Tuesday, January 20, 2015

Highlights of the January Meeting.

At January's meeting, guild members were treated to a trunk show from Sam Hunter. You can see Sam's web page, Hunter's Design Studio right here.



Sam was an entertaining speaker. She self-describes as "sassy" and it certainly came through in the hour-long talk she gave last night. Her quilts were lovely and creative. In fact, she says this is the first quilt she ever made. That's a big Wow!



She creates her own hand-dyes and bemoaned the quilt below, saying that she'd entered it in a show only to have it hung in bright sunshine, which faded the colors. Still, it's a lovely quilt.



Having quilted for some years on a strict budget, she's made an art of using scraps, precuts, and endeavoring to use all the fabrics in her stash.



When she learned to make the pickle dish design, she was so excited by it that she created some hand dyed fabric to match for the remainder of the quilt.



Her backs are often pieced in bright and whimsical colors, and she explains this practice came out of her "budget" years.



This quilt is one of the first patterns she created.



And she claims the quilt below can be made with none of the dreaded "Y" seams.



The quilts below are different layouts using jelly rolls.



And here's a nice scrappy version with the little dark detailing to add interest.



When she made this quilt, she thought it needed something to make it a little more interesting.



And so she made the same quilt, adding the little squares on the top and the bottom to give it some spark.



Her patterns feature her "Fabulous Fourteen" designs that can be made from fourteen fat quarters.



In her quest to use all the fabric from a particular project, she uses the cut-off ends from blocks to create the two patches in the border.



She didn't make the next quilt. Rather, her guild created it for her when she left. They used her own hand-dyed blues for the background.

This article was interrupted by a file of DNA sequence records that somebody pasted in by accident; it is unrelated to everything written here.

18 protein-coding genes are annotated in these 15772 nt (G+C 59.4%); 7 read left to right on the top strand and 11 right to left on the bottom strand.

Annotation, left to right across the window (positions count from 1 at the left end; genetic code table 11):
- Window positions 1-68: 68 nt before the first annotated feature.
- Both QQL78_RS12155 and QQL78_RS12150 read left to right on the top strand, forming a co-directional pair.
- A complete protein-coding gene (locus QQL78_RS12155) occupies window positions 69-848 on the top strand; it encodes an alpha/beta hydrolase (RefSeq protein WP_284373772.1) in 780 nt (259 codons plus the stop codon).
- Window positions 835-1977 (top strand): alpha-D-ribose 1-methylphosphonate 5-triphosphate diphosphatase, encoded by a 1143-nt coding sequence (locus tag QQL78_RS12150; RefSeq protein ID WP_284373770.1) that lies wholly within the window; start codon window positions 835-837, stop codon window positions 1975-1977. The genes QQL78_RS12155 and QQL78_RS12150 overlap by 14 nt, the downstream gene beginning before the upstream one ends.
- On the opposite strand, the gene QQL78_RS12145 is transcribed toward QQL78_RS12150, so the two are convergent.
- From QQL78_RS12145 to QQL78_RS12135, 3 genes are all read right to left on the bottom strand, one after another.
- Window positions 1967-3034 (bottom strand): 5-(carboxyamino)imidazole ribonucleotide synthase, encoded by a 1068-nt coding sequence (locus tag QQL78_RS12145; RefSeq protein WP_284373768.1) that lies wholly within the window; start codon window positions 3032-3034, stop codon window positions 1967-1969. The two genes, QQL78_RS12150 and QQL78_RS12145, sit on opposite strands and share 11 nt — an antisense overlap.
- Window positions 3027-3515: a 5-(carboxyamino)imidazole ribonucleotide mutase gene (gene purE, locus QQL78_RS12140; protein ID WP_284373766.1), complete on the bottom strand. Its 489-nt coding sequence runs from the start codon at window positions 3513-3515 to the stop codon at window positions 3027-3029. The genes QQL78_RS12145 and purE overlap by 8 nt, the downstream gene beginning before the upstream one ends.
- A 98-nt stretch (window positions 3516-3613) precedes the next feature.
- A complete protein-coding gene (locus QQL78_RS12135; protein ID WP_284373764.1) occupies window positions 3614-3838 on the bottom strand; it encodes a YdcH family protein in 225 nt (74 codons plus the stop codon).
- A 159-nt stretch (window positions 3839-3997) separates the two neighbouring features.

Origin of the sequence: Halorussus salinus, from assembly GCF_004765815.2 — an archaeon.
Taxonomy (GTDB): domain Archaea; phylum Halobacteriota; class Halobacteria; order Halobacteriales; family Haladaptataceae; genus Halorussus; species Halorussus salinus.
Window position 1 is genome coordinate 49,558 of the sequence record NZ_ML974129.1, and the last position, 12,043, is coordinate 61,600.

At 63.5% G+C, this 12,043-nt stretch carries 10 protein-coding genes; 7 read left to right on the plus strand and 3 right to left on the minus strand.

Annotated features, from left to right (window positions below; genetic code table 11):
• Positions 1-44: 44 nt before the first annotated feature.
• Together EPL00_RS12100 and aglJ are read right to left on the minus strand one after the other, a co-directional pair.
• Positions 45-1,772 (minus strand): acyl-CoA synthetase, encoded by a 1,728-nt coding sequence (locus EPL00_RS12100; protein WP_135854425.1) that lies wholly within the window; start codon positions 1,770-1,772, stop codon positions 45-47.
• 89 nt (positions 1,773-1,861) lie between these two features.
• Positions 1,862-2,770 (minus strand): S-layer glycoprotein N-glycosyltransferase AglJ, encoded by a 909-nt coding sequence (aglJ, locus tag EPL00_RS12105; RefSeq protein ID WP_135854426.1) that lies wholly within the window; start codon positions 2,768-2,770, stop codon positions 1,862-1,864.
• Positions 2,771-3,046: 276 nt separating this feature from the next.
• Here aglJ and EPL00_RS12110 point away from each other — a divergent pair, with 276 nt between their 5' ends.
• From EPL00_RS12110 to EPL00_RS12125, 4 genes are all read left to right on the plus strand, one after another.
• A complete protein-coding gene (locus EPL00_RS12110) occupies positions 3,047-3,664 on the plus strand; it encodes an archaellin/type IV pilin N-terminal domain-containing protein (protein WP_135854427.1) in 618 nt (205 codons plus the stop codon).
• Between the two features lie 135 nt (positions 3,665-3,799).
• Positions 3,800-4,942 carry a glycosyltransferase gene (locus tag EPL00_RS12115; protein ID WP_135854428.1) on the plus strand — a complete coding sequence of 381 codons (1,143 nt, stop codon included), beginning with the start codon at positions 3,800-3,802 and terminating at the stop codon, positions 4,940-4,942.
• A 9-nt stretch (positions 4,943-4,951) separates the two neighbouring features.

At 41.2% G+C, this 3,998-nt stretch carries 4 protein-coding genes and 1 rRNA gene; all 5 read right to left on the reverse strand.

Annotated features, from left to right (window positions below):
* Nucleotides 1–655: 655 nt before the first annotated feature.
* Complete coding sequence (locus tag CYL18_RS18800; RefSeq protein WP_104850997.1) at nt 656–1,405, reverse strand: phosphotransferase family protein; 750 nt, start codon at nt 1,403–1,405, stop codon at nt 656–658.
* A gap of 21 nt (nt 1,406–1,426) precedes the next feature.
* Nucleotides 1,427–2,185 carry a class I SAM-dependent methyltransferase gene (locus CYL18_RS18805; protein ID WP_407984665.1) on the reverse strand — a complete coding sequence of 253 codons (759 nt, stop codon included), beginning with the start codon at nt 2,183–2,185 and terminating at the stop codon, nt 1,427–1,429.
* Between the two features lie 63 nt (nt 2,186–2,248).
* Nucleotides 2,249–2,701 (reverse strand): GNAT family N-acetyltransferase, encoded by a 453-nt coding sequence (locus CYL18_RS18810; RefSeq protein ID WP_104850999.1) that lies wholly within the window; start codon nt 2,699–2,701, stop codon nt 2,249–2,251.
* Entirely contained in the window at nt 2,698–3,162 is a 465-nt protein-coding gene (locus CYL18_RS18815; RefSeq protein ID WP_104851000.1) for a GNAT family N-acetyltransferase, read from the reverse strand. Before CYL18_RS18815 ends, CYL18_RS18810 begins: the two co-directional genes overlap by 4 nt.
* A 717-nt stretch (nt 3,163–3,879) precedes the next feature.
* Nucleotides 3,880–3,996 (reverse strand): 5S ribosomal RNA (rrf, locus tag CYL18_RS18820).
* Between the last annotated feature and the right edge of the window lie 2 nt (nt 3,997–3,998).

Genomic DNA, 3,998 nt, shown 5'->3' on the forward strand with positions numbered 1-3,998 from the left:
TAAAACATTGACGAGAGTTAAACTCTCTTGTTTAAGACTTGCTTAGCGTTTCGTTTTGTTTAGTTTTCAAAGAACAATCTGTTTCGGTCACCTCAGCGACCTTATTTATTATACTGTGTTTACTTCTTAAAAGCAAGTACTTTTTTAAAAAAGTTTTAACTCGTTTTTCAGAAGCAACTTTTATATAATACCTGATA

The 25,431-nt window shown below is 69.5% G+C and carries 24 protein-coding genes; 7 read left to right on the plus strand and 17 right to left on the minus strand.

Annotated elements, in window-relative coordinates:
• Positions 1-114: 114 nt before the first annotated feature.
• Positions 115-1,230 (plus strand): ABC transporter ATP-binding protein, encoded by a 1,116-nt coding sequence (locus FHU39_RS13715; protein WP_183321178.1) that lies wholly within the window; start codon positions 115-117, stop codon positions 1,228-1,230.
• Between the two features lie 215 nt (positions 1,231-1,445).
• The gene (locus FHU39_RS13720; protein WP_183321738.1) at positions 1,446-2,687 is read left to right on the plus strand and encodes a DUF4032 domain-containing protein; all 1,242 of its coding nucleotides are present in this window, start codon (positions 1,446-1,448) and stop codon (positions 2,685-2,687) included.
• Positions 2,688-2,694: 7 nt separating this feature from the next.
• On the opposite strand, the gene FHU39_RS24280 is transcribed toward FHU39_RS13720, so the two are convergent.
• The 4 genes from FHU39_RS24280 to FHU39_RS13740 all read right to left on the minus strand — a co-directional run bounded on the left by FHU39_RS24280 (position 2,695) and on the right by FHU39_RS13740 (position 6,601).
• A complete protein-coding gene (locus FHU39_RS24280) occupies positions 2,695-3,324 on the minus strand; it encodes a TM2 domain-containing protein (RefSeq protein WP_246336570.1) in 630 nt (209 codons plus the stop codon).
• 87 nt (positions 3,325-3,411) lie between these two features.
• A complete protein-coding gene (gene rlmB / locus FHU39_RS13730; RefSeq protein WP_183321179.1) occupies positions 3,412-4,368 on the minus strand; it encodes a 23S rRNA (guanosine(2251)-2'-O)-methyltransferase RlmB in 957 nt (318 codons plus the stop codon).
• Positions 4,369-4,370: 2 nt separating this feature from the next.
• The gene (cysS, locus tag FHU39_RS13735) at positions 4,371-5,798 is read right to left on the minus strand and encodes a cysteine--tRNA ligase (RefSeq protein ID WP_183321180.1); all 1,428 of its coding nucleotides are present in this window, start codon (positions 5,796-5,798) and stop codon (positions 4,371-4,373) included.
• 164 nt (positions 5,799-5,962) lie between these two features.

Here's some detail that shows that the blocks are signature blocks. Clever quilting too!



Dr. Who fans will appreciate the next one. 



The next quilt is paper-pieced, and she had this pattern for sale at our meeting. In fact, there were patterns for many of the quilts seen here.



Here's a detail of the flower. 



Sam showed us her only "vintage" quilt. This quilt was hand-pieced and hand-quilted, although she purchased it without knowing any more about it or the quilter. She paused her to spend some time talking about imperfections in our sewing and claims to "love every imperfection" in all of her quilts. She says that a hand-made quilt should show the hand of the quilter in its imperfections. 



Her book Quilt Talk (link right here) features the paper-pieced quilting alphabet she developed.



It includes all the upper and lower case letters of the alphabet along with numbers and popular symbols. These can be resized for use in any quilt.



She's created some very cute projects using her alphabet, including these two baby quilts:



The lambs' ears are three-dimensional.





This one was inspired by a "Star Wars" dialog exchange:



and its quilting also reflects its origin.



Here's a nod to the creative process.



Check out this reversible bed runner for the mood of the person who occupies the bed. A nap, or........





And this is the quilt Sam made for herself using words that she strives to "be":



If you would like to learn from Sam Hunter, she will be teaching a class on her "Dingbats" pattern (below) for guild members in April.



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